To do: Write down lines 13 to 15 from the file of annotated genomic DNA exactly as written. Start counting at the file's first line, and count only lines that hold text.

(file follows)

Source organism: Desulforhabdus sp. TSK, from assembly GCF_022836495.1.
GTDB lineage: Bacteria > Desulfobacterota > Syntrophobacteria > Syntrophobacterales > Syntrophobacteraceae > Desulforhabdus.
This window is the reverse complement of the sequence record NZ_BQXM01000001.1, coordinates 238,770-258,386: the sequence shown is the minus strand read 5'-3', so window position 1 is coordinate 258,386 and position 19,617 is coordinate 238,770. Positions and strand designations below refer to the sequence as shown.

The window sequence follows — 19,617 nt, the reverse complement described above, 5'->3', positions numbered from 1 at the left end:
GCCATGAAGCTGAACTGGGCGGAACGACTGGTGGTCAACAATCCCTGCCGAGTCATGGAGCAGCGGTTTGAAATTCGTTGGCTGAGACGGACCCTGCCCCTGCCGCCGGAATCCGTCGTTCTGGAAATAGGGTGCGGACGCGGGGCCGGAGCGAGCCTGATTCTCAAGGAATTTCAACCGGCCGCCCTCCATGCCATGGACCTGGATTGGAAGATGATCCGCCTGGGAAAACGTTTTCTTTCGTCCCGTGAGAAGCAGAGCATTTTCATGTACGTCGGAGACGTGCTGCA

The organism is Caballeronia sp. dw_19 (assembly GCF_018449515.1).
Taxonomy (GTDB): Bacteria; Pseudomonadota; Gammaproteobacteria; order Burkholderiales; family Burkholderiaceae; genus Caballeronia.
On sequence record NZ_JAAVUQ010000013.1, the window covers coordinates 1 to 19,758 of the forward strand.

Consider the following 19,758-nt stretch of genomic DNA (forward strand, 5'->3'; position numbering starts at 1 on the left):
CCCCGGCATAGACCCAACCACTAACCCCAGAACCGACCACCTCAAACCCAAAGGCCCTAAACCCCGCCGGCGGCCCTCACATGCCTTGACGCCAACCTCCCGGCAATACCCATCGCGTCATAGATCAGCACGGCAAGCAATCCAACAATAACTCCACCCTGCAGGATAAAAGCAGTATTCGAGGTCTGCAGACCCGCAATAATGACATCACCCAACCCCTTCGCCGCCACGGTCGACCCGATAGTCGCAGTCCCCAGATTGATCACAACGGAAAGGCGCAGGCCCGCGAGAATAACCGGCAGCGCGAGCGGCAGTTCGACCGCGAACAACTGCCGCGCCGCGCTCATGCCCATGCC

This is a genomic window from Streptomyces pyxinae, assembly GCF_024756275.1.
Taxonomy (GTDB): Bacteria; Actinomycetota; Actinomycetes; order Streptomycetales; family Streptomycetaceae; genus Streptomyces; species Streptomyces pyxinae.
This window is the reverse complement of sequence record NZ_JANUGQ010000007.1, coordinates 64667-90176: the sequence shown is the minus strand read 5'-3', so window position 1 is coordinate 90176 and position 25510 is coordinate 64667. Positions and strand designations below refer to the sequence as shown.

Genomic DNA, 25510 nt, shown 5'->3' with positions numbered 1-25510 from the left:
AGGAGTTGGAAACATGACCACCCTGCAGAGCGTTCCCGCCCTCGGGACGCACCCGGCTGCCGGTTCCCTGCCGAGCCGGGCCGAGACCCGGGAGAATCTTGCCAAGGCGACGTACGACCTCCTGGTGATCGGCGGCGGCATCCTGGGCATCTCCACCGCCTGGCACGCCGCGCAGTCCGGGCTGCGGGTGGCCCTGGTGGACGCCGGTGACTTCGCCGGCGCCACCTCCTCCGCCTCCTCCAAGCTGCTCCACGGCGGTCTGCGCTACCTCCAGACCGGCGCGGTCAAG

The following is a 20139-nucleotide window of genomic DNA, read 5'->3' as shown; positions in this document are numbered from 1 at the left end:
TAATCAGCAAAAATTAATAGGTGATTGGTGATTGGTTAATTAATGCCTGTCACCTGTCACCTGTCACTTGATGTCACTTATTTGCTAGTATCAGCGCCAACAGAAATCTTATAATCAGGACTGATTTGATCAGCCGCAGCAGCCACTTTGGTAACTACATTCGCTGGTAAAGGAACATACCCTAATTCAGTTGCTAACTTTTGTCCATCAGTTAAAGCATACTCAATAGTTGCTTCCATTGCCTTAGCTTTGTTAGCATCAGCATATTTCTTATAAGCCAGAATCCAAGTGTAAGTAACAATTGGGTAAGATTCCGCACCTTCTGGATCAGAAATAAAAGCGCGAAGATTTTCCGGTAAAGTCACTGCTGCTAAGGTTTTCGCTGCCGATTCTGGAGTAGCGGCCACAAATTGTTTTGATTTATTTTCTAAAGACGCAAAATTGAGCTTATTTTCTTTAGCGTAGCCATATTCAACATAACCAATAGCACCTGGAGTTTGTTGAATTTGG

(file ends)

This window is the reverse complement of sequence record NZ_JANUGQ010000007.1, coordinates 64667-90176: the sequence shown is the minus strand read 5'-3', so window position 1 is coordinate 90176 and position 25510 is coordinate 64667. Positions and strand designations below refer to the sequence as shown.

Genomic DNA, 25510 nt, shown 5'->3' with positions numbered 1-25510 from the left:
AGGAGTTGGAAACATGACCACCCTGCAGAGCGTTCCCGCCCTCGGGACGCACCCGGCTGCCGGTTCCCTGCCGAGCCGGGCCGAGACCCGGGAGAATCTTGCCAAGGCGACGTACGACCTCCTGGTGATCGGCGGCGGCATCCTGGGCATCTCCACCGCCTGGCACGCCGCGCAGTCCGGGCTGCGGGTGGCCCTGGTGGACGCCGGTGACTTCGCCGGCGCCACCTCCTCCGCCTCCTCCAAGCTGCTCCACGGCGGTCTGCGCTACCTCCAGACCGGCGCGGTCAAG